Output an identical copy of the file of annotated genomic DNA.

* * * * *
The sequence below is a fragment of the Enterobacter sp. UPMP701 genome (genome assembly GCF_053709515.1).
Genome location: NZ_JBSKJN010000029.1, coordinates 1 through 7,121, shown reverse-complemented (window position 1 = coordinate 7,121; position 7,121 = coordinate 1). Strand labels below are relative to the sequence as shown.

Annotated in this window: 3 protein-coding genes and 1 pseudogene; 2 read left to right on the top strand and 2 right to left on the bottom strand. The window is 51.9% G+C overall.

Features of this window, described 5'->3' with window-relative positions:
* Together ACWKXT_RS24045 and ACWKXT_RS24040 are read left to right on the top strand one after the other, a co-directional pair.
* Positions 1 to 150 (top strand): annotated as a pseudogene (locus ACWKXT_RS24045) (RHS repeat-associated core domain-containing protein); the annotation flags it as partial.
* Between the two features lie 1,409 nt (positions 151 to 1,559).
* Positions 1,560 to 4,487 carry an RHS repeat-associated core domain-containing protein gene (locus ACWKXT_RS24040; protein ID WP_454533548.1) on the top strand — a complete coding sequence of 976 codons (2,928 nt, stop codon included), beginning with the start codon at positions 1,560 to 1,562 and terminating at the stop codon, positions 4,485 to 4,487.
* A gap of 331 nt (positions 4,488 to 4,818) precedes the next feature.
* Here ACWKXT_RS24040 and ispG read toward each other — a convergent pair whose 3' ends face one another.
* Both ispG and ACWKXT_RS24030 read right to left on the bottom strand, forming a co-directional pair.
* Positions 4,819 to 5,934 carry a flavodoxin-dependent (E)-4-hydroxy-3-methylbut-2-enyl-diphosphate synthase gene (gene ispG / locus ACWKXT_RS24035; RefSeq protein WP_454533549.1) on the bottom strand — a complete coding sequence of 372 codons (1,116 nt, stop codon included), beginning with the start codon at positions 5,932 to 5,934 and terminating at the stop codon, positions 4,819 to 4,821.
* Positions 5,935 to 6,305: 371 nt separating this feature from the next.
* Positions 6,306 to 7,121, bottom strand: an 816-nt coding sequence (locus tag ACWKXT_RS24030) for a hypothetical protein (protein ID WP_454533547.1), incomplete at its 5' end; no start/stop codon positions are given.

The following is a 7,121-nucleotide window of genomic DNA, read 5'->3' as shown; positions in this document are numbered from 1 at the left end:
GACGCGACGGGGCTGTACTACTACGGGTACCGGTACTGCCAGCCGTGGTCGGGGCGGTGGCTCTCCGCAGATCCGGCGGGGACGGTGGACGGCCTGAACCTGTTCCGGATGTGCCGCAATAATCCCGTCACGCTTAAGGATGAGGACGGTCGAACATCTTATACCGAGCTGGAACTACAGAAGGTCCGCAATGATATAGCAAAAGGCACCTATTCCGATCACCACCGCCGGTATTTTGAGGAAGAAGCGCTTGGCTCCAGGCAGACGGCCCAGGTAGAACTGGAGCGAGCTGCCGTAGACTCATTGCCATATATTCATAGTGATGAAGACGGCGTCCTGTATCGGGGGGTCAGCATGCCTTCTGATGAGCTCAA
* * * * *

The sequence below is a fragment of the Enterobacter sp. UPMP701 genome (genome assembly GCF_053709515.1).
Genome location: NZ_JBSKJN010000029.1, coordinates 1 through 7,121, shown reverse-complemented (window position 1 = coordinate 7,121; position 7,121 = coordinate 1). Strand labels below are relative to the sequence as shown.

Annotated in this window: 3 protein-coding genes and 1 pseudogene; 2 read left to right on the top strand and 2 right to left on the bottom strand. The window is 51.9% G+C overall.

Features of this window, described 5'->3' with window-relative positions:
* Together ACWKXT_RS24045 and ACWKXT_RS24040 are read left to right on the top strand one after the other, a co-directional pair.
* Positions 1 to 150 (top strand): annotated as a pseudogene (locus ACWKXT_RS24045) (RHS repeat-associated core domain-containing protein); the annotation flags it as partial.
* Between the two features lie 1,409 nt (positions 151 to 1,559).
* Positions 1,560 to 4,487 carry an RHS repeat-associated core domain-containing protein gene (locus ACWKXT_RS24040; protein ID WP_454533548.1) on the top strand — a complete coding sequence of 976 codons (2,928 nt, stop codon included), beginning with the start codon at positions 1,560 to 1,562 and terminating at the stop codon, positions 4,485 to 4,487.
* A gap of 331 nt (positions 4,488 to 4,818) precedes the next feature.
* Here ACWKXT_RS24040 and ispG read toward each other — a convergent pair whose 3' ends face one another.
* Both ispG and ACWKXT_RS24030 read right to left on the bottom strand, forming a co-directional pair.
* Positions 4,819 to 5,934 carry a flavodoxin-dependent (E)-4-hydroxy-3-methylbut-2-enyl-diphosphate synthase gene (gene ispG / locus ACWKXT_RS24035; RefSeq protein WP_454533549.1) on the bottom strand — a complete coding sequence of 372 codons (1,116 nt, stop codon included), beginning with the start codon at positions 5,932 to 5,934 and terminating at the stop codon, positions 4,819 to 4,821.
* Positions 5,935 to 6,305: 371 nt separating this feature from the next.
* Positions 6,306 to 7,121, bottom strand: an 816-nt coding sequence (locus tag ACWKXT_RS24030) for a hypothetical protein (protein ID WP_454533547.1), incomplete at its 5' end; no start/stop codon positions are given.

The following is a 7,121-nucleotide window of genomic DNA, read 5'->3' as shown; positions in this document are numbered from 1 at the left end:
GACGCGACGGGGCTGTACTACTACGGGTACCGGTACTGCCAGCCGTGGTCGGGGCGGTGGCTCTCCGCAGATCCGGCGGGGACGGTGGACGGCCTGAACCTGTTCCGGATGTGCCGCAATAATCCCGTCACGCTTAAGGATGAGGACGGTCGAACATCTTATACCGAGCTGGAACTACAGAAGGTCCGCAATGATATAGCAAAAGGCACCTATTCCGATCACCACCGCCGGTATTTTGAGGAAGAAGCGCTTGGCTCCAGGCAGACGGCCCAGGTAGAACTGGAGCGAGCTGCCGTAGACTCATTGCCATATATTCATAGTGATGAAGACGGCGTCCTGTATCGGGGGGTCAGCATGCCTTCTGATGAGCTCAA